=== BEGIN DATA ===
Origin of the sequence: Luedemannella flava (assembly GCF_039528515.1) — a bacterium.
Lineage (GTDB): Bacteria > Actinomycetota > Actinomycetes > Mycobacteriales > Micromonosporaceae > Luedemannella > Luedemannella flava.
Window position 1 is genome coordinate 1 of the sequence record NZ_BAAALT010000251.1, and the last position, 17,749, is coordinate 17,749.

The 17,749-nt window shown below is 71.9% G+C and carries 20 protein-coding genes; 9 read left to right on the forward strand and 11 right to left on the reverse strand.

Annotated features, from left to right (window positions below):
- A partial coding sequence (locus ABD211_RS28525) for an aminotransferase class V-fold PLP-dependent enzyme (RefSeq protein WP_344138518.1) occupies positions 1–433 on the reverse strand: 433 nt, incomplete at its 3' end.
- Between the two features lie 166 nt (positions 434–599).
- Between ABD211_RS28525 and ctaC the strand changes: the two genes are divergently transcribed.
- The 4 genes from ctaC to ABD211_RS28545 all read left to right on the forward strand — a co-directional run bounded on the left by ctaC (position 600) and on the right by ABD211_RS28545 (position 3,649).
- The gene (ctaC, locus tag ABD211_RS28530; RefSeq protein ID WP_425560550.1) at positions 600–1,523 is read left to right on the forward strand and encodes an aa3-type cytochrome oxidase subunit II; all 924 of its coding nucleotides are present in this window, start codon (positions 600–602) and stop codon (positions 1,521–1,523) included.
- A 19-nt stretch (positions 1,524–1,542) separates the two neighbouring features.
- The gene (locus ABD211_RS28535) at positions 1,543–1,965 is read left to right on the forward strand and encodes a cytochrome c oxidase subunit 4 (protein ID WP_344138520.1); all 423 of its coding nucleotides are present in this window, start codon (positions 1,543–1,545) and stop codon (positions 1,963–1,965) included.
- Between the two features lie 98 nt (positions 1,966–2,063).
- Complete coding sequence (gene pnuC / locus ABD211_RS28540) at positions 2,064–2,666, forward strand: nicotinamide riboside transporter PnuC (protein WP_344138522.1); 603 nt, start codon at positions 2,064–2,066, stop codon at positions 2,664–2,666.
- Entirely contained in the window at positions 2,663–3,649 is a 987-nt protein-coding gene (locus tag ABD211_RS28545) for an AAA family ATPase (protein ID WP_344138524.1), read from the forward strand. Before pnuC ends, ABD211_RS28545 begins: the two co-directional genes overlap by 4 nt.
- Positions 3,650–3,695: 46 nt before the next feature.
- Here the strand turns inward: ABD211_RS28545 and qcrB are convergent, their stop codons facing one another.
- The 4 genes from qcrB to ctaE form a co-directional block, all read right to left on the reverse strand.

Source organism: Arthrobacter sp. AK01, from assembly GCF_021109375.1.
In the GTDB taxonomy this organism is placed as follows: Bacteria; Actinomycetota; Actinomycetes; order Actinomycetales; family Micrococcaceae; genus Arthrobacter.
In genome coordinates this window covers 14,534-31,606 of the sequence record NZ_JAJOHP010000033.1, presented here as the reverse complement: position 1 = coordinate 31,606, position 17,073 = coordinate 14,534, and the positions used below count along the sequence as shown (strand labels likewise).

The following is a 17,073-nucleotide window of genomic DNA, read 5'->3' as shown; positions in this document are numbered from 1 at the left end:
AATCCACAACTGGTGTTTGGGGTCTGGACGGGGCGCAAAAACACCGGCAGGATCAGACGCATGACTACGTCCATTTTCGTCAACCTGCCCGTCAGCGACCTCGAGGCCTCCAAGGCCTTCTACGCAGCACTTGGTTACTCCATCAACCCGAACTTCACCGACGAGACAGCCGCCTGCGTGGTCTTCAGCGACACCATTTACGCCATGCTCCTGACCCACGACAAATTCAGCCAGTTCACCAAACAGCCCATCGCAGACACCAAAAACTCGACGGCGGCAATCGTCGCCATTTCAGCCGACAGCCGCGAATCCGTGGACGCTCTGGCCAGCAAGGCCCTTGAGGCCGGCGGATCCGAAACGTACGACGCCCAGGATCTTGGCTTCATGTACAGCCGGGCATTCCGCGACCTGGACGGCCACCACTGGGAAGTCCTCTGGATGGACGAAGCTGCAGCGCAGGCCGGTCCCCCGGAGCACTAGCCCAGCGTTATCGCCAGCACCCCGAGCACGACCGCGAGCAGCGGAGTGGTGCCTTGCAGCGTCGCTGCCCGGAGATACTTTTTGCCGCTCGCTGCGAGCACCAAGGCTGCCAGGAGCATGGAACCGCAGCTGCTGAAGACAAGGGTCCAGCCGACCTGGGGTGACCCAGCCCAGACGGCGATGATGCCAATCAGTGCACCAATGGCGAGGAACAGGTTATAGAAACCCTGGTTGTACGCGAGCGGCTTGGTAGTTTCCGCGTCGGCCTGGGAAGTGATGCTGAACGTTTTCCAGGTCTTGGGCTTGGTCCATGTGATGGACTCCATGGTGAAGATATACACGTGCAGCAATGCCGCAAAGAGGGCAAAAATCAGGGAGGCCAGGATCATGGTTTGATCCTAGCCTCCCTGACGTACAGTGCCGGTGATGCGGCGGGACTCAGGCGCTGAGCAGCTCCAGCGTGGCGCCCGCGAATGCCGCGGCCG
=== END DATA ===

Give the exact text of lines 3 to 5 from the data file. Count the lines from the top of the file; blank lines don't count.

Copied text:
Window position 1 is genome coordinate 1 of the sequence record NZ_BAAALT010000251.1, and the last position, 17,749, is coordinate 17,749.

The 17,749-nt window shown below is 71.9% G+C and carries 20 protein-coding genes; 9 read left to right on the forward strand and 11 right to left on the reverse strand.

Annotated features, from left to right (window positions below):